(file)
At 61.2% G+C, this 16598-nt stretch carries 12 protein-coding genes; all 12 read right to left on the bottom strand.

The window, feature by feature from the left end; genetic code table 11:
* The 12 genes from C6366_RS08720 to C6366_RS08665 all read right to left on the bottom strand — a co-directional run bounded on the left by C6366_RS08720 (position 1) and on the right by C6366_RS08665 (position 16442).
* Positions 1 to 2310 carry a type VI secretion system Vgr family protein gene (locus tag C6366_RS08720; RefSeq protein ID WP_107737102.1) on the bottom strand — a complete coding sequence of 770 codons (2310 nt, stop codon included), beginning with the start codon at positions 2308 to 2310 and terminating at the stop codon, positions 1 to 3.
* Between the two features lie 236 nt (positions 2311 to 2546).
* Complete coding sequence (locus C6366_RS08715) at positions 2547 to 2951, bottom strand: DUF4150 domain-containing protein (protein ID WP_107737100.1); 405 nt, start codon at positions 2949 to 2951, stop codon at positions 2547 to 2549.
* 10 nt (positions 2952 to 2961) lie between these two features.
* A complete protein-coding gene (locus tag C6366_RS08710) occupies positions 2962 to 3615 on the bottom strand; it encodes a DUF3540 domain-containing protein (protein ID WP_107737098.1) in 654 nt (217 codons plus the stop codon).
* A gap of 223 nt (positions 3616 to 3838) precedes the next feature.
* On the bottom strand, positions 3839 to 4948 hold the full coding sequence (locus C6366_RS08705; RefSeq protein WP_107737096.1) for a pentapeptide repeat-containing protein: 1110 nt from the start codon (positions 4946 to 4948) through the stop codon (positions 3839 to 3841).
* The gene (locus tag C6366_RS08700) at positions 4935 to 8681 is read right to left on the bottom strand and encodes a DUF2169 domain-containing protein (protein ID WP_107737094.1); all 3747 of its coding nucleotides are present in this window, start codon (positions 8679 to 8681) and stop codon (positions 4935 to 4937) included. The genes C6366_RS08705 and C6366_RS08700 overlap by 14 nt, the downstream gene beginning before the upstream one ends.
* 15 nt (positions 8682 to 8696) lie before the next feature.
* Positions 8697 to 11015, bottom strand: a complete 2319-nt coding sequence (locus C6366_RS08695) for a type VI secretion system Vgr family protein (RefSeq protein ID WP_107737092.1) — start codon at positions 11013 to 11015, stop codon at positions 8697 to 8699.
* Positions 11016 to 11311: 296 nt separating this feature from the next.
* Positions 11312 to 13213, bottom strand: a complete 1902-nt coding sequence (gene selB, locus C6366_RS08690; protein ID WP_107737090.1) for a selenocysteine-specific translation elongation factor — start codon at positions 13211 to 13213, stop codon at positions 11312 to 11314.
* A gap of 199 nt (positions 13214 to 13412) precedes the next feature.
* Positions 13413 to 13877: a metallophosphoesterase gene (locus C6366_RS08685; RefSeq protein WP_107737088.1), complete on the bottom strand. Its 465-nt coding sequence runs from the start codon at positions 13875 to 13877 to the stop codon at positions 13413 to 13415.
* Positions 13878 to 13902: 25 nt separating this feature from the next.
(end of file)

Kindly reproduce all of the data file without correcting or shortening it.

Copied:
At 61.2% G+C, this 16598-nt stretch carries 12 protein-coding genes; all 12 read right to left on the bottom strand.

The window, feature by feature from the left end; genetic code table 11:
* The 12 genes from C6366_RS08720 to C6366_RS08665 all read right to left on the bottom strand — a co-directional run bounded on the left by C6366_RS08720 (position 1) and on the right by C6366_RS08665 (position 16442).
* Positions 1 to 2310 carry a type VI secretion system Vgr family protein gene (locus tag C6366_RS08720; RefSeq protein ID WP_107737102.1) on the bottom strand — a complete coding sequence of 770 codons (2310 nt, stop codon included), beginning with the start codon at positions 2308 to 2310 and terminating at the stop codon, positions 1 to 3.
* Between the two features lie 236 nt (positions 2311 to 2546).
* Complete coding sequence (locus C6366_RS08715) at positions 2547 to 2951, bottom strand: DUF4150 domain-containing protein (protein ID WP_107737100.1); 405 nt, start codon at positions 2949 to 2951, stop codon at positions 2547 to 2549.
* 10 nt (positions 2952 to 2961) lie between these two features.
* A complete protein-coding gene (locus tag C6366_RS08710) occupies positions 2962 to 3615 on the bottom strand; it encodes a DUF3540 domain-containing protein (protein ID WP_107737098.1) in 654 nt (217 codons plus the stop codon).
* A gap of 223 nt (positions 3616 to 3838) precedes the next feature.
* On the bottom strand, positions 3839 to 4948 hold the full coding sequence (locus C6366_RS08705; RefSeq protein WP_107737096.1) for a pentapeptide repeat-containing protein: 1110 nt from the start codon (positions 4946 to 4948) through the stop codon (positions 3839 to 3841).
* The gene (locus tag C6366_RS08700) at positions 4935 to 8681 is read right to left on the bottom strand and encodes a DUF2169 domain-containing protein (protein ID WP_107737094.1); all 3747 of its coding nucleotides are present in this window, start codon (positions 8679 to 8681) and stop codon (positions 4935 to 4937) included. The genes C6366_RS08705 and C6366_RS08700 overlap by 14 nt, the downstream gene beginning before the upstream one ends.
* 15 nt (positions 8682 to 8696) lie before the next feature.
* Positions 8697 to 11015, bottom strand: a complete 2319-nt coding sequence (locus C6366_RS08695) for a type VI secretion system Vgr family protein (RefSeq protein ID WP_107737092.1) — start codon at positions 11013 to 11015, stop codon at positions 8697 to 8699.
* Positions 11016 to 11311: 296 nt separating this feature from the next.
* Positions 11312 to 13213, bottom strand: a complete 1902-nt coding sequence (gene selB, locus C6366_RS08690; protein ID WP_107737090.1) for a selenocysteine-specific translation elongation factor — start codon at positions 13211 to 13213, stop codon at positions 11312 to 11314.
* A gap of 199 nt (positions 13214 to 13412) precedes the next feature.
* Positions 13413 to 13877: a metallophosphoesterase gene (locus C6366_RS08685; RefSeq protein WP_107737088.1), complete on the bottom strand. Its 465-nt coding sequence runs from the start codon at positions 13875 to 13877 to the stop codon at positions 13413 to 13415.
* Positions 13878 to 13902: 25 nt separating this feature from the next.